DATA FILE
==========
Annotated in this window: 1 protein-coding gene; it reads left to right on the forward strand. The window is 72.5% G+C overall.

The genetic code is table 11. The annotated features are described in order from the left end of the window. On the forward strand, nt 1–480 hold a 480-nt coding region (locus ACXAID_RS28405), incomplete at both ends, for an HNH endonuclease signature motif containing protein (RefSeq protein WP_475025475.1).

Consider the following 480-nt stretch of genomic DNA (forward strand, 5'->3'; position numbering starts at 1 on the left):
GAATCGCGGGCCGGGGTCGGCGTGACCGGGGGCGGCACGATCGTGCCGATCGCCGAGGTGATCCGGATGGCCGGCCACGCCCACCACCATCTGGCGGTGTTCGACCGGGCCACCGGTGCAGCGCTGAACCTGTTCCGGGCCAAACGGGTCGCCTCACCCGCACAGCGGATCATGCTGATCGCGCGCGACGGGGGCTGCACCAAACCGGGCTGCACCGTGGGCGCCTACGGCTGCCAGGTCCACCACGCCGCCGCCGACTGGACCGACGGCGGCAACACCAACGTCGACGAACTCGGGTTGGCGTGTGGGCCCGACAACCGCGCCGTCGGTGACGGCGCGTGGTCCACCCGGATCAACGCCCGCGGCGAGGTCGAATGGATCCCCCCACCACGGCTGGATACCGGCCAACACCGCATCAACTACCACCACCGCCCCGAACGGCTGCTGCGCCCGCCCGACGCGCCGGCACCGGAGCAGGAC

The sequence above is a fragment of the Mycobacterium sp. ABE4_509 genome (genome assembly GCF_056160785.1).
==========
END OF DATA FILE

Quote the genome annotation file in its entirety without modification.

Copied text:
Annotated in this window: 1 protein-coding gene; it reads left to right on the forward strand. The window is 72.5% G+C overall.

The genetic code is table 11. The annotated features are described in order from the left end of the window. On the forward strand, nt 1–480 hold a 480-nt coding region (locus ACXAID_RS28405), incomplete at both ends, for an HNH endonuclease signature motif containing protein (RefSeq protein WP_475025475.1).

Consider the following 480-nt stretch of genomic DNA (forward strand, 5'->3'; position numbering starts at 1 on the left):
GAATCGCGGGCCGGGGTCGGCGTGACCGGGGGCGGCACGATCGTGCCGATCGCCGAGGTGATCCGGATGGCCGGCCACGCCCACCACCATCTGGCGGTGTTCGACCGGGCCACCGGTGCAGCGCTGAACCTGTTCCGGGCCAAACGGGTCGCCTCACCCGCACAGCGGATCATGCTGATCGCGCGCGACGGGGGCTGCACCAAACCGGGCTGCACCGTGGGCGCCTACGGCTGCCAGGTCCACCACGCCGCCGCCGACTGGACCGACGGCGGCAACACCAACGTCGACGAACTCGGGTTGGCGTGTGGGCCCGACAACCGCGCCGTCGGTGACGGCGCGTGGTCCACCCGGATCAACGCCCGCGGCGAGGTCGAATGGATCCCCCCACCACGGCTGGATACCGGCCAACACCGCATCAACTACCACCACCGCCCCGAACGGCTGCTGCGCCCGCCCGACGCGCCGGCACCGGAGCAGGAC

The sequence above is a fragment of the Mycobacterium sp. ABE4_509 genome (genome assembly GCF_056160785.1).